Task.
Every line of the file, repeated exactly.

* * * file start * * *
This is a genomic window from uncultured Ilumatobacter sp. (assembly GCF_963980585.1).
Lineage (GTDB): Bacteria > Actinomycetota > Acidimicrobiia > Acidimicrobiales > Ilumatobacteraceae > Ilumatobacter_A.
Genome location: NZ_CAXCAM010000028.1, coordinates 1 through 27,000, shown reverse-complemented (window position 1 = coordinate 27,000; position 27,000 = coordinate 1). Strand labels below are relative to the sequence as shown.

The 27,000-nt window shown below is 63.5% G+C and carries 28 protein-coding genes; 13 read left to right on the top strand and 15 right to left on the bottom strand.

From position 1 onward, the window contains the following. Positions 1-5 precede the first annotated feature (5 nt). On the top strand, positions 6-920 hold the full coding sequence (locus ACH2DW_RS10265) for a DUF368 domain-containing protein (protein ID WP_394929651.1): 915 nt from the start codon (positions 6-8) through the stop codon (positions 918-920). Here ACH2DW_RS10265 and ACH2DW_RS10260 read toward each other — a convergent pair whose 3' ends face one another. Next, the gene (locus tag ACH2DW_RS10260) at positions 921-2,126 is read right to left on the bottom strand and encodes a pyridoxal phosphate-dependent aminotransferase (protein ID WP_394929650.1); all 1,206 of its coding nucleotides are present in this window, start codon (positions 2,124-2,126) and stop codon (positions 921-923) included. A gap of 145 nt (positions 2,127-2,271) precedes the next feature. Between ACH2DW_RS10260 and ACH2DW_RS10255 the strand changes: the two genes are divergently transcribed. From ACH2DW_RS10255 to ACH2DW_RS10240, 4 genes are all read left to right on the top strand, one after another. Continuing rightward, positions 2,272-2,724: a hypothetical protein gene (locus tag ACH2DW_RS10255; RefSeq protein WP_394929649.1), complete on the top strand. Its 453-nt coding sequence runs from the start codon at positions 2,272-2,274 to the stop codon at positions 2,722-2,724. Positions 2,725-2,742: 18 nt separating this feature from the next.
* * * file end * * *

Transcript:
This is a genomic window from uncultured Ilumatobacter sp. (assembly GCF_963980585.1).
Lineage (GTDB): Bacteria > Actinomycetota > Acidimicrobiia > Acidimicrobiales > Ilumatobacteraceae > Ilumatobacter_A.
Genome location: NZ_CAXCAM010000028.1, coordinates 1 through 27,000, shown reverse-complemented (window position 1 = coordinate 27,000; position 27,000 = coordinate 1). Strand labels below are relative to the sequence as shown.

The 27,000-nt window shown below is 63.5% G+C and carries 28 protein-coding genes; 13 read left to right on the top strand and 15 right to left on the bottom strand.

From position 1 onward, the window contains the following. Positions 1-5 precede the first annotated feature (5 nt). On the top strand, positions 6-920 hold the full coding sequence (locus ACH2DW_RS10265) for a DUF368 domain-containing protein (protein ID WP_394929651.1): 915 nt from the start codon (positions 6-8) through the stop codon (positions 918-920). Here ACH2DW_RS10265 and ACH2DW_RS10260 read toward each other — a convergent pair whose 3' ends face one another. Next, the gene (locus tag ACH2DW_RS10260) at positions 921-2,126 is read right to left on the bottom strand and encodes a pyridoxal phosphate-dependent aminotransferase (protein ID WP_394929650.1); all 1,206 of its coding nucleotides are present in this window, start codon (positions 2,124-2,126) and stop codon (positions 921-923) included. A gap of 145 nt (positions 2,127-2,271) precedes the next feature. Between ACH2DW_RS10260 and ACH2DW_RS10255 the strand changes: the two genes are divergently transcribed. From ACH2DW_RS10255 to ACH2DW_RS10240, 4 genes are all read left to right on the top strand, one after another. Continuing rightward, positions 2,272-2,724: a hypothetical protein gene (locus tag ACH2DW_RS10255; RefSeq protein WP_394929649.1), complete on the top strand. Its 453-nt coding sequence runs from the start codon at positions 2,272-2,274 to the stop codon at positions 2,722-2,724. Positions 2,725-2,742: 18 nt separating this feature from the next.